Increased Funding for Preservation William G. Bowen, former President of Princeton and now President of the Andrew W. Mellon Foundation, has also urged support for federal participation in a national cooperative preservation microfilming program. In a letter to Rep. Sidney Yates following the April 21 hearing, Bowen wrote: 1) The general objective is to preserve the published heritage of the past 150 years; 2) The proximate goal is to create microfilmed master copies (of archival quality) of at least the estimated 3.3 million books that constitute a minimum “common core” of the collections at risk; 3) The national stake in achieving this goal deserves emphasis; 4) The institutional mechanisms are in place to get on with the job; 5) There is no inherent “capacity limitation” that stands in the way of moving ahead much more rapidly; 6) Support from other sources must be encouraged, but the likely magnitude of such support should not be exaggerated, and 7) A substantial federal investment in this area is not only badly needed but will also clearly yield long-term benefits to the country as a whole. The letter followed Bowen’s earlier testimony, in which he said that the National Endowment for the Humanities was “by far” the single biggest funding source for humanities activities in the nation.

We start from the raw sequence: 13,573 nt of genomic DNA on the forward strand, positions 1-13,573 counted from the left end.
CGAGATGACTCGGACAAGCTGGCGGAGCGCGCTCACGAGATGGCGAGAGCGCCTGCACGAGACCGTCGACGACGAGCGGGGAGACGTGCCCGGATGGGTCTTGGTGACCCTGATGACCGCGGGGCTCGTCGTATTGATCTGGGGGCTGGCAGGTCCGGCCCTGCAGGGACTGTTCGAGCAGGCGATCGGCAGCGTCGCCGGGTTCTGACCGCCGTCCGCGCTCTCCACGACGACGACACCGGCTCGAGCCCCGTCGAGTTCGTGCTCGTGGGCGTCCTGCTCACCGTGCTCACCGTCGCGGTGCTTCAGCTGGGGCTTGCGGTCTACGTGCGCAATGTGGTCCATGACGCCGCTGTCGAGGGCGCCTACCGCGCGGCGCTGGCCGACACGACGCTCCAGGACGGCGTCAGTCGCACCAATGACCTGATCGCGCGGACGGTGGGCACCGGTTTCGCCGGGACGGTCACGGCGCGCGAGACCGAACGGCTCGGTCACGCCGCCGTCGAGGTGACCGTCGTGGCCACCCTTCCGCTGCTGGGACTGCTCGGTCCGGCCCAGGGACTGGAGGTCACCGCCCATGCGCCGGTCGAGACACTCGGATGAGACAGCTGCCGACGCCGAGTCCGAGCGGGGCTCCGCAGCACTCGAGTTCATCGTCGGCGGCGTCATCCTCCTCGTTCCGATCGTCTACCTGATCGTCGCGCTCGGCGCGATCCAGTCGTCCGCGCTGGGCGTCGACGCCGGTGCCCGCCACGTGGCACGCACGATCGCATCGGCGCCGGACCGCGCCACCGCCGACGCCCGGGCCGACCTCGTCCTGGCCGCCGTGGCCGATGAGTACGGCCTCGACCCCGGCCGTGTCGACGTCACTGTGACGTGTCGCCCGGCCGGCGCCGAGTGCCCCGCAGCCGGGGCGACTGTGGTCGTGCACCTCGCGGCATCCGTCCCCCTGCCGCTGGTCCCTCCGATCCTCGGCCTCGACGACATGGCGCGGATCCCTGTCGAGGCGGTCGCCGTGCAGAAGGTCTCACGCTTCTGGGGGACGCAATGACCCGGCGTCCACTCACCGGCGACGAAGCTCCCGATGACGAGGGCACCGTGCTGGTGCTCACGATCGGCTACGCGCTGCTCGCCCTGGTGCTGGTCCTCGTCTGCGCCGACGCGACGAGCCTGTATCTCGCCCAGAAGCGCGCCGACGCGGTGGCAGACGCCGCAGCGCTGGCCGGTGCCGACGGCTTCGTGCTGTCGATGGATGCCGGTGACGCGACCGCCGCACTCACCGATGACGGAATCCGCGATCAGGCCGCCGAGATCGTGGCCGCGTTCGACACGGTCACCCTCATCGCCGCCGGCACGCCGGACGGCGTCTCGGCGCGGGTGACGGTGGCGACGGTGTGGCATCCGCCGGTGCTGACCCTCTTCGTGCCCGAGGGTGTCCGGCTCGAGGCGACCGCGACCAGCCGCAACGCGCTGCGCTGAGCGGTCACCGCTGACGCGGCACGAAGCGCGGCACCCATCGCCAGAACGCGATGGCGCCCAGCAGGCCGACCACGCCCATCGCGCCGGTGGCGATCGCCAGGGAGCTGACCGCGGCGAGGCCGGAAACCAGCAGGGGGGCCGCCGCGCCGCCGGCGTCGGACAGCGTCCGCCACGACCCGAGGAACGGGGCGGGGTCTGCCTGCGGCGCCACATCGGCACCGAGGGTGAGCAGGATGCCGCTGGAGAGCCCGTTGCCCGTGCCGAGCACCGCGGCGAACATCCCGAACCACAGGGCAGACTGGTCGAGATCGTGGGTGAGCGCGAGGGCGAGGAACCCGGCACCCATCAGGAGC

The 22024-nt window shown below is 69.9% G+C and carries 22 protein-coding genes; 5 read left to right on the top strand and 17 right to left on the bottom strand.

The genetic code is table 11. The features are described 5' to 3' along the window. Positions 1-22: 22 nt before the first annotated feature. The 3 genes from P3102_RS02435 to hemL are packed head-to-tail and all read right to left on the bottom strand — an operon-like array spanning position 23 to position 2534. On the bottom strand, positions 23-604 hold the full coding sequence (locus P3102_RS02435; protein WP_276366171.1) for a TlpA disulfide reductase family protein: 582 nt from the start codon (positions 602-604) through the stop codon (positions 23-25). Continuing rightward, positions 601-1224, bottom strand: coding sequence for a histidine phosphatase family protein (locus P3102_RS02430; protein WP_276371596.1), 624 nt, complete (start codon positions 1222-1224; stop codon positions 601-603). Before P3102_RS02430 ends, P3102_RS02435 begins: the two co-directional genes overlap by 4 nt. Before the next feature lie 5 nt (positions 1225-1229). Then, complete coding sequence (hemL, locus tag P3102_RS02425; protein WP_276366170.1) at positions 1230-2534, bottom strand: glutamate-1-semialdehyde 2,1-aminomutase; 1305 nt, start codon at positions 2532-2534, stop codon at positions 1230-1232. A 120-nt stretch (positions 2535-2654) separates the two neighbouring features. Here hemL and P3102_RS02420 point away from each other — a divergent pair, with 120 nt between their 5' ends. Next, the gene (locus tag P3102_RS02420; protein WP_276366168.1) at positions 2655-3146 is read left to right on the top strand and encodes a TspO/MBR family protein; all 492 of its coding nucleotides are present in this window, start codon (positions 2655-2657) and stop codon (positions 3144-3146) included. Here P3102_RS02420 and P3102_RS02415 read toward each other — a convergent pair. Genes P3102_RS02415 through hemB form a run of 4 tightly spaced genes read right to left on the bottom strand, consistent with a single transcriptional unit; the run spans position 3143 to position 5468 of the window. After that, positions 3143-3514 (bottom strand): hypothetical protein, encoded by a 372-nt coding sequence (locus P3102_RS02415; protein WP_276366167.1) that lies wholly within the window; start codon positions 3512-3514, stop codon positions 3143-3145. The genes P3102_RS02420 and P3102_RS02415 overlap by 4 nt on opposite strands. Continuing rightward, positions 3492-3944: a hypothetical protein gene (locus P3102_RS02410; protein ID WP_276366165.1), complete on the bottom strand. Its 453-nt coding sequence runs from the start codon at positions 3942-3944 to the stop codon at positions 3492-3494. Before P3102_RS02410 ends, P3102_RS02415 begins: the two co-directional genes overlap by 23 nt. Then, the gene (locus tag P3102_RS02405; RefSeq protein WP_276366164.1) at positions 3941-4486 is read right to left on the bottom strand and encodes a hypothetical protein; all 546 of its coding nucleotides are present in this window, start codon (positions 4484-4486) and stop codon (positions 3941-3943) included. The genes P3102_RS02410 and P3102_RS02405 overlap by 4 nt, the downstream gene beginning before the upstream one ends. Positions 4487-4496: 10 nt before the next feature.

Increase in Number of
Libraries with Preservation Programs The number of university and research libraries with preservation departments has risen from five in 1978 to 54 in 1988, according to informal but authoritative discussions with staff of the National Preservation Program Office at the Library of Congress. The information was sought as part of the Commission’s response to inquiries from Congressman Yates’ office during the National Endowment for the Humanities appropriations hearings. Carolyn Morrow of the Library of Congress surveyed a list of university and re- search libraries and discovered 54 institutions where there are either designated preservation departments or staff persons, and where a notice- able level of preservation activity is occurring. The five institutions with active preservation components ten years ago were: Columbia University, the Library of Congress, Newberry Library, New York Public Library, and Yale University.
Grant from Mellon